provided by John E. Phillips
Mossy Oak ProStaffer Mark Kayser grew up in South Dakota and harvested his first turkey in 1983. He’s spent most of his life there but recently moved to Wyoming. “We hunt the Merriam’s subspecies of wild turkeys and also have some intergrade turkeys. For example, in South Dakota, farm turkeys from the eastern and Rio Grande turkeys were released and crossed with the native Merriam’s. Most of the turkeys we harvest in South Dakota and Wyoming have white-tipped tail feathers and white-tipped feathers on their backs, although some turkeys have sandy-colored, yellow-tipped feathers on their tails and backs.”
Today Merriam’s turkeys live in South Dakota, North Dakota, Idaho, Wyoming, Colorado, Nebraska, Montana, Washington, Oregon, Utah, Arizona, New Mexico and Washington. In South Dakota, Merriam’s live west of the Missouri River in suitable habitat and on prairies with minimal forested habitat in grasslands and can be taken during various seasons beginning April 3rd and continuing through May 31 in some areas. Some of Wyoming’s various turkey seasons open April 12, and some are open until May 31.
Kayser, an outdoor writer and TV host, has written hundreds of magazine articles and has explained on TV shows about turkeys and turkey hunting. The Merriam’s gobbler is one of the most beautiful wild turkeys in the nation and often gobbles more and louder than any other sub-species of wild turkeys. Knowing Kayser’s success in harvesting these fascinating gobblers, learn how Kayser hunts and takes them.
Mark Kayser: Growing up, my family owned property in the Black Hills, which is primarily mountainous terrain. So, as a child, I spent a lot of time hunting mountain Merriam’s. There’s been a really good population of Merriam’s gobblers in South Dakota’s mountains for many, many years, but most of my Merriam’s hunting nowadays is on the plains and creek bottoms.
The Black Hills in western South Dakota are the home to Mount Rushmore, which should tell you the type of mountainous country is in this part of the U.S. with peaks reaching up to more than 7,000 feet high. One of the advantages of hunting here is that you still can find turkeys in the foothills (lower elevations) as well as the higher elevations. My favorite place to hunt in the Black Hills are the western slopes that run down to the Wyoming border with their abundance of timber, as well as chaparral or step-type openings sometimes with sage brush in them. The gobblers on this land tend to roost on the eastern slopes where they can see the sun rise each morning and usually will fly down into some type of opening once they leave the roost. From there, they’ll continue to move downhill, until they find some type of meadow opening with more diverse habitat and insects to eat. Merriam’s gobblers also like to spend their days in the Ponderosa pines eating pine nuts. When I’m hunting in the mountains, I’m basically looking for a mountain meadow or an opening - known as a plateau or a bench on the side of a mountain. We start spotting turkeys the day before we begin hunting.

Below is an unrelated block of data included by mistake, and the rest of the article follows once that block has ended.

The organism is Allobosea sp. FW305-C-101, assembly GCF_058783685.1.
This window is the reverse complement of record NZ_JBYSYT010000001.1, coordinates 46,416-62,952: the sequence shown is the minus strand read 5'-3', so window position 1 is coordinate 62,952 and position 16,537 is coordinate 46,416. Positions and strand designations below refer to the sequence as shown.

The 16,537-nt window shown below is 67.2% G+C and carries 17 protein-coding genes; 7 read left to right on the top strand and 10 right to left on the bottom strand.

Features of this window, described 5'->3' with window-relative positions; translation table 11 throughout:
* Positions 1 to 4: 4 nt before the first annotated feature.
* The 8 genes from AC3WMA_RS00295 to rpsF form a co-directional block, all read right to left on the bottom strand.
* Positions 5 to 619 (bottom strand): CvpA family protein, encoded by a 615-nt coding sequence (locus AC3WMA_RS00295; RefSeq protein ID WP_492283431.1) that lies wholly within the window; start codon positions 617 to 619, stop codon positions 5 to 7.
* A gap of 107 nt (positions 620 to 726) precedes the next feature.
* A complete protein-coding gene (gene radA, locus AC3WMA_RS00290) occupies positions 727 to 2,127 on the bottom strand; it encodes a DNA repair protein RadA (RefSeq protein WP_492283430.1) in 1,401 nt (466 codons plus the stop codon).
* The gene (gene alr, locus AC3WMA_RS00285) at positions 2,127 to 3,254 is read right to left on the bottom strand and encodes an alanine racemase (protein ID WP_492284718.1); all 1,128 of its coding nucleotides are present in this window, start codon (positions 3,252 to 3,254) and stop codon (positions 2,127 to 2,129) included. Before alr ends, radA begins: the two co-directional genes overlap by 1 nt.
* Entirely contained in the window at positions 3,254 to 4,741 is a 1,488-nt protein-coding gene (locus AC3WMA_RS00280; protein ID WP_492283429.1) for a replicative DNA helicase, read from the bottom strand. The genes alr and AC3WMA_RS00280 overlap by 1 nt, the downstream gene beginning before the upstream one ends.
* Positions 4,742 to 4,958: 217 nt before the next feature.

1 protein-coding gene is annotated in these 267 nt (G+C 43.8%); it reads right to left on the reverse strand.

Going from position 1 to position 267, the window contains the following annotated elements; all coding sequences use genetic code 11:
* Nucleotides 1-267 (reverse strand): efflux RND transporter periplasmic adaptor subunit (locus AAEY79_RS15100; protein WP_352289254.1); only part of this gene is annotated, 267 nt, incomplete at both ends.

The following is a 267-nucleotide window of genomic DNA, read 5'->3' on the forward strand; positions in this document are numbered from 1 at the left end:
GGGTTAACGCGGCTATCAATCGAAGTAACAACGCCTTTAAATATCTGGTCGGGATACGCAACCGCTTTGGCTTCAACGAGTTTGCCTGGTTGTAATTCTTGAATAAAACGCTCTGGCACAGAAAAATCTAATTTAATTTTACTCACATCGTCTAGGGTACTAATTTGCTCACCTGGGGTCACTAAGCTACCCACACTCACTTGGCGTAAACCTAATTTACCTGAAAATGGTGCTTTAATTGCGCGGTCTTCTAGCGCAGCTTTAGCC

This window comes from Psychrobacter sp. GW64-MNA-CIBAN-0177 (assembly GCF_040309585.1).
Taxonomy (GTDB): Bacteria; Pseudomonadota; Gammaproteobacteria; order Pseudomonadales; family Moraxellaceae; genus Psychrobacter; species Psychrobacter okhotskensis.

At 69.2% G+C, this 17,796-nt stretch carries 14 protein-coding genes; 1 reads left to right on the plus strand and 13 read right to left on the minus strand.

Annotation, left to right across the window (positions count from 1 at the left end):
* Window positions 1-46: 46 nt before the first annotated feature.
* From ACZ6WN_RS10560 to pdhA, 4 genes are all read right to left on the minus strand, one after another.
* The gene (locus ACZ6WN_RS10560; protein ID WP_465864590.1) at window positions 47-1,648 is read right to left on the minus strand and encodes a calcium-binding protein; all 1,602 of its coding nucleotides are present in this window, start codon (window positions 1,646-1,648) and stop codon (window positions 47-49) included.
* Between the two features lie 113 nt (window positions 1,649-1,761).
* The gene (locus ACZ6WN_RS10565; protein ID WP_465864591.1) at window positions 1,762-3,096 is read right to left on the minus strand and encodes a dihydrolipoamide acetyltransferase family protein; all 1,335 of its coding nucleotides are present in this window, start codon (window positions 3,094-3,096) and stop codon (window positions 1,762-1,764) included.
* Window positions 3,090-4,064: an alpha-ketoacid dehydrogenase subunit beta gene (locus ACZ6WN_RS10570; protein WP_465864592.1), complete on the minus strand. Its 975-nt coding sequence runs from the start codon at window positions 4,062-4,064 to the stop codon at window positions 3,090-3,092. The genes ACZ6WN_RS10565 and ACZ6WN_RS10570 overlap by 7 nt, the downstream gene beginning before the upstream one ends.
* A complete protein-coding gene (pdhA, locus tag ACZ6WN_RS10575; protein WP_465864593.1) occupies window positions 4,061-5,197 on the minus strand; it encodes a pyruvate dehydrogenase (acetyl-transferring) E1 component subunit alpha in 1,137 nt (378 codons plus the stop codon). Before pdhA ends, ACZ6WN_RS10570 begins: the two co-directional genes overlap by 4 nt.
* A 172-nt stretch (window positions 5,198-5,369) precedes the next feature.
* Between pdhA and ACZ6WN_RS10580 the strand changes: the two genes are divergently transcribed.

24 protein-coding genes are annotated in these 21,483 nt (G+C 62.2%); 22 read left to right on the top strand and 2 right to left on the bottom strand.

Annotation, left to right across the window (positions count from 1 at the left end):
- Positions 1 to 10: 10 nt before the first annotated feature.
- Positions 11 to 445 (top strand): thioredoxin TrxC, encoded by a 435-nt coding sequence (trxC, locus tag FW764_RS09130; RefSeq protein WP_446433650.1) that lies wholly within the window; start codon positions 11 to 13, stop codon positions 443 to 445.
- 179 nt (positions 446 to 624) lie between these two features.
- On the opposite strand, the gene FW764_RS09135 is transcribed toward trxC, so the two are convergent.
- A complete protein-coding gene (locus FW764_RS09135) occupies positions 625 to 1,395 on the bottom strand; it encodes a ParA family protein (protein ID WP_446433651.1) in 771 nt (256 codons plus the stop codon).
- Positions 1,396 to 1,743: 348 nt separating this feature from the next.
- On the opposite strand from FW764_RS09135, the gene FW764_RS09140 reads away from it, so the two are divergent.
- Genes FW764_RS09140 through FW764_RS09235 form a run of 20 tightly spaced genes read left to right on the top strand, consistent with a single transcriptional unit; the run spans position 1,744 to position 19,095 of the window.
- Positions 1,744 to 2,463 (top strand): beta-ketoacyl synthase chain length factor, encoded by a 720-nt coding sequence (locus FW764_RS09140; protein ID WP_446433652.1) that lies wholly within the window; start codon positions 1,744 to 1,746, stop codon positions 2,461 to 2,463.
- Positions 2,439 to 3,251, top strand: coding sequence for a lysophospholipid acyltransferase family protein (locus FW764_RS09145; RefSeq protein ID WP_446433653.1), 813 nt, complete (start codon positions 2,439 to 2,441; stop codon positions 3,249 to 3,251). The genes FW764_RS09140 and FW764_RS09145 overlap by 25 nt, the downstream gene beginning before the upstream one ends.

Merriam’s gobblers don’t roost like eastern turkeys or Rio Grande turkeys do. Instead of having one roost tree, Merriam’s will have multiple roost trees. This characteristic of Merriam’s is why I like to go out the day before I’m planning to turkey hunt to locate turkeys right at or just after sunset. When I’m hunting prairie turkeys, I don’t feel like I have to roost them. But, I’ve found that when you’re hunting in the mountains, you can hunt much more effectively if you find the gobblers the evening before the hunt. Late afternoon I’ll find an opening where I think a turkey will fly down to and mark it on my HuntStand app for a more efficient hunt. I’ll then add a topographical overlay and the next morning use it as a waypoint to know exactly where to start my hunt. I really like this app because I can mark where I’ve roosted turkeys, return to my stand site after dark and get back to my truck – no matter where I end up during my hunt. HuntStand is much like onX.